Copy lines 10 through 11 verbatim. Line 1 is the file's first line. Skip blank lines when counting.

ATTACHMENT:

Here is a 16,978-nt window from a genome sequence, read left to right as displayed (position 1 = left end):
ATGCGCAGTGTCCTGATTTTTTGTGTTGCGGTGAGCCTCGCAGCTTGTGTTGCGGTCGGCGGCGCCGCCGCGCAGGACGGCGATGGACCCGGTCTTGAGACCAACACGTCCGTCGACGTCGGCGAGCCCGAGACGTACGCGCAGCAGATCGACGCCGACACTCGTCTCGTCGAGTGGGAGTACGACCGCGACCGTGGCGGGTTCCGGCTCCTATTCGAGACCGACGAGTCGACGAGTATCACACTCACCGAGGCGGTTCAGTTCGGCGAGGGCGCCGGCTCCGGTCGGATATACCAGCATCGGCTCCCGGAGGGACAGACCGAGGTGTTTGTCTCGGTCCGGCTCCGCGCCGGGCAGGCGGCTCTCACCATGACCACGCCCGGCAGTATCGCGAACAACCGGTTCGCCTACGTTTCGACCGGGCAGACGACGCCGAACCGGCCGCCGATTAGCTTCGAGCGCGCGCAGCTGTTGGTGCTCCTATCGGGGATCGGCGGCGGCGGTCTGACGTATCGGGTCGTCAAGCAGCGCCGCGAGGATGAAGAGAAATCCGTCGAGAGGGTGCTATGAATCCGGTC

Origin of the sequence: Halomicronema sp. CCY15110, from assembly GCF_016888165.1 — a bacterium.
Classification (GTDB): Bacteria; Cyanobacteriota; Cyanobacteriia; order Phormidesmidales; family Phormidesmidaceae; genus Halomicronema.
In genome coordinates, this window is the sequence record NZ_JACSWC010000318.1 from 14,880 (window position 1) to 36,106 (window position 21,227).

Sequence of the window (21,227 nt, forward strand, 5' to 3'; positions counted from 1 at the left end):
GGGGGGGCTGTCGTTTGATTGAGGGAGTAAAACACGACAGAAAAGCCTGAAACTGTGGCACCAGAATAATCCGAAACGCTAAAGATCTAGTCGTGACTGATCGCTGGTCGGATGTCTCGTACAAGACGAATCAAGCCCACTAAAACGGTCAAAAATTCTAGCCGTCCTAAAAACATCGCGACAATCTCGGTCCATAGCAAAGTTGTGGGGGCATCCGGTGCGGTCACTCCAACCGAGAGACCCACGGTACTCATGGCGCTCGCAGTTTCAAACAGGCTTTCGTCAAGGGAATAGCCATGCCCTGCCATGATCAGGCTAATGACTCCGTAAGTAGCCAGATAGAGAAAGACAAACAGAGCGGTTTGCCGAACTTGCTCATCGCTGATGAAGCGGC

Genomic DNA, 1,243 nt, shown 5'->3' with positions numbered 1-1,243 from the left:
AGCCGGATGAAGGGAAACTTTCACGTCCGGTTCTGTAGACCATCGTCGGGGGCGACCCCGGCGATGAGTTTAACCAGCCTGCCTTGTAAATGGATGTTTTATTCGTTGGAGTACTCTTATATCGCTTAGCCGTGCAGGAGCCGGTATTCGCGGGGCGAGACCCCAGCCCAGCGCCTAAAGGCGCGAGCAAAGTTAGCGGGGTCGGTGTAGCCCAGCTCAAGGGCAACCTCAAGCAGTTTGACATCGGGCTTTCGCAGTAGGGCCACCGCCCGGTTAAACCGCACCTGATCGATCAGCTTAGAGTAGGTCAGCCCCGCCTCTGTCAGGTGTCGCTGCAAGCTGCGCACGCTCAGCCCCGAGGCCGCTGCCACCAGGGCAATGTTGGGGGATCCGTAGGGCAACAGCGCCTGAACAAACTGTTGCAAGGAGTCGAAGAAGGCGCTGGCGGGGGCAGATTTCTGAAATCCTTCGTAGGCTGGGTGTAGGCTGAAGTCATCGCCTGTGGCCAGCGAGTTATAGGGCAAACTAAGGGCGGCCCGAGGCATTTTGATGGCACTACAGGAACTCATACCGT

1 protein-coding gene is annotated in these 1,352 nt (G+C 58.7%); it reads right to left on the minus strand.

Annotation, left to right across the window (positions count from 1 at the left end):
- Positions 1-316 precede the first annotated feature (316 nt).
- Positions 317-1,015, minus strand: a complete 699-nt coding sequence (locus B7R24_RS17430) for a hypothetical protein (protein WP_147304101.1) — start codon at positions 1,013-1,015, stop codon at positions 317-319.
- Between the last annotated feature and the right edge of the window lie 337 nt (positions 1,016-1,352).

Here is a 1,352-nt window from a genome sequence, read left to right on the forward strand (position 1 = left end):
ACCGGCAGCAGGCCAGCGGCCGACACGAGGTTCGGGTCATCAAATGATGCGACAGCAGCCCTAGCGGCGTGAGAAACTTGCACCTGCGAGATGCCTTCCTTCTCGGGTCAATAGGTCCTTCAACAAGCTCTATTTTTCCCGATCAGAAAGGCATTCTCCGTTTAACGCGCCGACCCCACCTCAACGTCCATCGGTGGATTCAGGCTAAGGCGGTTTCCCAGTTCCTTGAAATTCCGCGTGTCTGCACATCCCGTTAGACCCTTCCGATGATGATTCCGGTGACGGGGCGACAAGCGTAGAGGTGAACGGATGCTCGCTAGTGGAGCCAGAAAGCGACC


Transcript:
1 protein-coding gene is annotated in these 1,352 nt (G+C 58.7%); it reads right to left on the minus strand.

Annotation, left to right across the window (positions count from 1 at the left end):